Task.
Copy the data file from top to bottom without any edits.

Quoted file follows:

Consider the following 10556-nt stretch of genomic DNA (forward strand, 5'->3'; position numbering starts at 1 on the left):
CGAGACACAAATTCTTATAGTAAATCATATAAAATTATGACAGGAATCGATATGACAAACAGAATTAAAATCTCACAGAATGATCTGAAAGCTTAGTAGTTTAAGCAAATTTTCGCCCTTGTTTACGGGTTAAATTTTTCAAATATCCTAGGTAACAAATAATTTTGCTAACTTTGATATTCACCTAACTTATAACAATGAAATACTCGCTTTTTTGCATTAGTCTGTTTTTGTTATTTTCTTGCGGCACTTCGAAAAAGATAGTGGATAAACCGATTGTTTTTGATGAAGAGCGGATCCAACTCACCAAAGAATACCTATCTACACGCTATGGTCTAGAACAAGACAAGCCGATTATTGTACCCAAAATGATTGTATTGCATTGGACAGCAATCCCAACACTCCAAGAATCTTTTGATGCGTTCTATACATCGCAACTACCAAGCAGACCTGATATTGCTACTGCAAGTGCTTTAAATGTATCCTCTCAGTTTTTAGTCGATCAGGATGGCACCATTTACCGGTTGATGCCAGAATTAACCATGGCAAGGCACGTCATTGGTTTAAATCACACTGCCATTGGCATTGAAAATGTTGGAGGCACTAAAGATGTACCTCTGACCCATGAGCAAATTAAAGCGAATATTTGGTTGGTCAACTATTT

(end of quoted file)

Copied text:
Consider the following 10556-nt stretch of genomic DNA (forward strand, 5'->3'; position numbering starts at 1 on the left):
CGAGACACAAATTCTTATAGTAAATCATATAAAATTATGACAGGAATCGATATGACAAACAGAATTAAAATCTCACAGAATGATCTGAAAGCTTAGTAGTTTAAGCAAATTTTCGCCCTTGTTTACGGGTTAAATTTTTCAAATATCCTAGGTAACAAATAATTTTGCTAACTTTGATATTCACCTAACTTATAACAATGAAATACTCGCTTTTTTGCATTAGTCTGTTTTTGTTATTTTCTTGCGGCACTTCGAAAAAGATAGTGGATAAACCGATTGTTTTTGATGAAGAGCGGATCCAACTCACCAAAGAATACCTATCTACACGCTATGGTCTAGAACAAGACAAGCCGATTATTGTACCCAAAATGATTGTATTGCATTGGACAGCAATCCCAACACTCCAAGAATCTTTTGATGCGTTCTATACATCGCAACTACCAAGCAGACCTGATATTGCTACTGCAAGTGCTTTAAATGTATCCTCTCAGTTTTTAGTCGATCAGGATGGCACCATTTACCGGTTGATGCCAGAATTAACCATGGCAAGGCACGTCATTGGTTTAAATCACACTGCCATTGGCATTGAAAATGTTGGAGGCACTAAAGATGTACCTCTGACCCATGAGCAAATTAAAGCGAATATTTGGTTGGTCAACTATTT